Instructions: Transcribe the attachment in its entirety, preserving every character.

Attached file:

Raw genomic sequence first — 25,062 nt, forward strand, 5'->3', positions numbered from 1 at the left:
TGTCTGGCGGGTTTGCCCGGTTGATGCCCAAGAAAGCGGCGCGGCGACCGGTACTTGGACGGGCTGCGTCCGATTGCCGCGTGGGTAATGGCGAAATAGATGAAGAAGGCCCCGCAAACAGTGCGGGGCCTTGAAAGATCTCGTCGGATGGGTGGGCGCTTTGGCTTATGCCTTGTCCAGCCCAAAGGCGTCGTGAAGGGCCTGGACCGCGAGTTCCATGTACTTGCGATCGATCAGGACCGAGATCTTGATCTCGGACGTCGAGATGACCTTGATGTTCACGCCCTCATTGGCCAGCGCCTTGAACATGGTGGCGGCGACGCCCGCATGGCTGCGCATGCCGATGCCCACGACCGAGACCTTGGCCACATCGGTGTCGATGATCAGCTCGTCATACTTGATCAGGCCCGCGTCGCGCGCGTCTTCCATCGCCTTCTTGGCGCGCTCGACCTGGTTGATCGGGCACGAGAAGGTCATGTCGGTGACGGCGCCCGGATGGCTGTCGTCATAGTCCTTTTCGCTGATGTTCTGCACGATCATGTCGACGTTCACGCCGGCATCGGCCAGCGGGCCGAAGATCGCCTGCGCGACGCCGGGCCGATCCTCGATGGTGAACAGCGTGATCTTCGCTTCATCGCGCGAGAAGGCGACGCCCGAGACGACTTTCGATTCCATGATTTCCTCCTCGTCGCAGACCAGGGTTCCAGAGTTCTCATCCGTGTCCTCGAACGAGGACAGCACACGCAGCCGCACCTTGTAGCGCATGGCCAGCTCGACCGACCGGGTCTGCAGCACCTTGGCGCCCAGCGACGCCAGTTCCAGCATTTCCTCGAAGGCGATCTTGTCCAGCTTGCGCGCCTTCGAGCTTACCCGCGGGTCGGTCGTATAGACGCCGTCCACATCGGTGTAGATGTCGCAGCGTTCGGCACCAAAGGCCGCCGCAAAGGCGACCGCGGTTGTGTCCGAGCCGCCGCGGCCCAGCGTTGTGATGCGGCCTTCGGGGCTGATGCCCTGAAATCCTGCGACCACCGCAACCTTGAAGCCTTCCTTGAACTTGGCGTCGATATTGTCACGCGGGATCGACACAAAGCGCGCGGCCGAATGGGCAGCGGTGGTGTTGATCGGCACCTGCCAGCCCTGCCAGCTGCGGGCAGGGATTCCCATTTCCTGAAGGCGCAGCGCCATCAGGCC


Raw genomic sequence first — 25,062 nt, forward strand, 5'->3', positions numbered from 1 at the left:
TGTCTGGCGGGTTTGCCCGGTTGATGCCCAAGAAAGCGGCGCGGCGACCGGTACTTGGACGGGCTGCGTCCGATTGCCGCGTGGGTAATGGCGAAATAGATGAAGAAGGCCCCGCAAACAGTGCGGGGCCTTGAAAGATCTCGTCGGATGGGTGGGCGCTTTGGCTTATGCCTTGTCCAGCCCAAAGGCGTCGTGAAGGGCCTGGACCGCGAGTTCCATGTACTTGCGATCGATCAGGACCGAGATCTTGATCTCGGACGTCGAGATGACCTTGATGTTCACGCCCTCATTGGCCAGCGCCTTGAACATGGTGGCGGCGACGCCCGCATGGCTGCGCATGCCGATGCCCACGACCGAGACCTTGGCCACATCGGTGTCGATGATCAGCTCGTCATACTTGATCAGGCCCGCGTCGCGCGCGTCTTCCATCGCCTTCTTGGCGCGCTCGACCTGGTTGATCGGGCACGAGAAGGTCATGTCGGTGACGGCGCCCGGATGGCTGTCGTCATAGTCCTTTTCGCTGATGTTCTGCACGATCATGTCGACGTTCACGCCGGCATCGGCCAGCGGGCCGAAGATCGCCTGCGCGACGCCGGGCCGATCCTCGATGGTGAACAGCGTGATCTTCGCTTCATCGCGCGAGAAGGCGACGCCCGAGACGACTTTCGATTCCATGATTTCCTCCTCGTCGCAGACCAGGGTTCCAGAGTTCTCATCCGTGTCCTCGAACGAGGACAGCACACGCAGCCGCACCTTGTAGCGCATGGCCAGCTCGACCGACCGGGTCTGCAGCACCTTGGCGCCCAGCGACGCCAGTTCCAGCATTTCCTCGAAGGCGATCTTGTCCAGCTTGCGCGCCTTCGAGCTTACCCGCGGGTCGGTCGTATAGACGCCGTCCACATCGGTGTAGATGTCGCAGCGTTCGGCACCAAAGGCCGCCGCAAAGGCGACCGCGGTTGTGTCCGAGCCGCCGCGGCCCAGCGTTGTGATGCGGCCTTCGGGGCTGATGCCCTGAAATCCTGCGACCACCGCAACCTTGAAGCCTTCCTTGAACTTGGCGTCGATATTGTCACGCGGGATCGACACAAAGCGCGCGGCCGAATGGGCAGCGGTGGTGTTGATCGGCACCTGCCAGCCCTGCCAGCTGCGGGCAGGGATTCCCATTTCCTGAAGGCGCAGCGCCATCAGGCC